• Deina

        I’ll see your 13 years & raise you 11 more.

        The Oath of Office (for officers):

        I, _____ (SSAN), having been appointed an officer in the _____ (Military Branch) of the United States, as indicated above in the grade of _____ do solemnly swear (or affirm) that I will support and defend the Constitution of the United States against all enemies, foreign and domestic, that I will bear true faith and allegiance to the same; that I take this obligation freely, without any mental reservations or purpose of evasion; and that I will well and faithfully discharge the duties of the office upon which I am about to enter; So help me God.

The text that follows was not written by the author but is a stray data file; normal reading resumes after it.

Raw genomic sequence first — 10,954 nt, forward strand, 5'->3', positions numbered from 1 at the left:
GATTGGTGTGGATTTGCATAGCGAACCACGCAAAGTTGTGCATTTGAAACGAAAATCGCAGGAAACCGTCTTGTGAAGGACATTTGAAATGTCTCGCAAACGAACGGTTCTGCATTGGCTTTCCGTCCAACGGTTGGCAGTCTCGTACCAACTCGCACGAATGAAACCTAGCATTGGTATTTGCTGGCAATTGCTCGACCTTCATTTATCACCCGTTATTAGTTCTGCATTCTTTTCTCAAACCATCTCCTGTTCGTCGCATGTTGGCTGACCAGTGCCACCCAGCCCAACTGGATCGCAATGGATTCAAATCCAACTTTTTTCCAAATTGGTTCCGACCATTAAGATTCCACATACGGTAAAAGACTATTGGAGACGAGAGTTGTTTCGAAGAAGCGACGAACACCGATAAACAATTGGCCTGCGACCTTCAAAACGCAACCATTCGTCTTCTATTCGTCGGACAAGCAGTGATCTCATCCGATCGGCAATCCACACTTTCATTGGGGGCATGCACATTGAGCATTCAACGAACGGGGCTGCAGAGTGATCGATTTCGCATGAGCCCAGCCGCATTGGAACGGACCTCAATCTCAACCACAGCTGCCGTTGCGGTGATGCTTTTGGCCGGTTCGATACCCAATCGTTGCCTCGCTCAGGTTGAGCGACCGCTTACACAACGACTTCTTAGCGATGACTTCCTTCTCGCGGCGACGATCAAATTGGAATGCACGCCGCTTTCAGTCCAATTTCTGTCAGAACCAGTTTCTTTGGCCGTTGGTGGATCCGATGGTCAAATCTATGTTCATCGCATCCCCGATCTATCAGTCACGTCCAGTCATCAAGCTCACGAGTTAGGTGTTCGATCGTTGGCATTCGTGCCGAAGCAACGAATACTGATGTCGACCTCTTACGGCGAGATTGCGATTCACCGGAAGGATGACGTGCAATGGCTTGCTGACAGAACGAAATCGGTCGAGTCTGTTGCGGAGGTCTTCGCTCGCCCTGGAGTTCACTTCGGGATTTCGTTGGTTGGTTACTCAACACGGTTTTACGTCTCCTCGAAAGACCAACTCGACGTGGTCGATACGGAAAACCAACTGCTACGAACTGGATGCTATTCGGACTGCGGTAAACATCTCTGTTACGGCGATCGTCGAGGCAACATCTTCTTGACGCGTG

“I will WELL AND FAITHFULLY discharge the DUTIES OF THE OFFICE upon which I am about to enter; SO HELP ME GOD.”

        Any questions?

        • thoughtsfromflorida

          It appears that he did NOT well and faithfully discharge the duties of his job.

          • Bruce Morrow

            How did this chaplain do this exactly???

          • Deina

            It’s listed in his commanding officer’s response to his request for special treatment (sorry) Response To Request For Religious Accommodation ICO LCDR Welsey J. Modder, USN You can find it at–20150316–Redacted.pdf

            You will probably find paragraph 2 particularly enlightening. While there be sure to note the closing sentence of that paragraph: In making my determination I considered all applicable Navy rules and policies, specifically those delineated in reference (b), and consulted with the Navy Chief of Chaplains office.

        • KenS